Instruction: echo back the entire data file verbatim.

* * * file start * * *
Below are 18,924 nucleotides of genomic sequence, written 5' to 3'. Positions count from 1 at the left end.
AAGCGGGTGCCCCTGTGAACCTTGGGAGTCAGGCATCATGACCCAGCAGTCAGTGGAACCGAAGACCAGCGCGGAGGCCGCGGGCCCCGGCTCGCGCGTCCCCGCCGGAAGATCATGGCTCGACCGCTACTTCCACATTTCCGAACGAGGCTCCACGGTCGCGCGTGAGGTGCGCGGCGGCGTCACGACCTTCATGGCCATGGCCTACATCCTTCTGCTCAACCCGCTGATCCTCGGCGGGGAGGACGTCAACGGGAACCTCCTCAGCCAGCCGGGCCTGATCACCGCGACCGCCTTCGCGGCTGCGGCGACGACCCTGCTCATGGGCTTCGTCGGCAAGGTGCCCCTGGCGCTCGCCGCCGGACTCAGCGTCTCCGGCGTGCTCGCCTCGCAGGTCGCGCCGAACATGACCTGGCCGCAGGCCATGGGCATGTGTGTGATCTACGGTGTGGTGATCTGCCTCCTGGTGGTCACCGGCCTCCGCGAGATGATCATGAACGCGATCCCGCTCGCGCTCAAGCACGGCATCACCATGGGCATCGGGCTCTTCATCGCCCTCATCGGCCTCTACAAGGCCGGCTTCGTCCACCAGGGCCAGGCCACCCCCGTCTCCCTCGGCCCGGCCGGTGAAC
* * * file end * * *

Below are 18,924 nucleotides of genomic sequence, written 5' to 3'. Positions count from 1 at the left end.
AAGCGGGTGCCCCTGTGAACCTTGGGAGTCAGGCATCATGACCCAGCAGTCAGTGGAACCGAAGACCAGCGCGGAGGCCGCGGGCCCCGGCTCGCGCGTCCCCGCCGGAAGATCATGGCTCGACCGCTACTTCCACATTTCCGAACGAGGCTCCACGGTCGCGCGTGAGGTGCGCGGCGGCGTCACGACCTTCATGGCCATGGCCTACATCCTTCTGCTCAACCCGCTGATCCTCGGCGGGGAGGACGTCAACGGGAACCTCCTCAGCCAGCCGGGCCTGATCACCGCGACCGCCTTCGCGGCTGCGGCGACGACCCTGCTCATGGGCTTCGTCGGCAAGGTGCCCCTGGCGCTCGCCGCCGGACTCAGCGTCTCCGGCGTGCTCGCCTCGCAGGTCGCGCCGAACATGACCTGGCCGCAGGCCATGGGCATGTGTGTGATCTACGGTGTGGTGATCTGCCTCCTGGTGGTCACCGGCCTCCGCGAGATGATCATGAACGCGATCCCGCTCGCGCTCAAGCACGGCATCACCATGGGCATCGGGCTCTTCATCGCCCTCATCGGCCTCTACAAGGCCGGCTTCGTCCACCAGGGCCAGGCCACCCCCGTCTCCCTCGGCCCGGCCGGTGAAC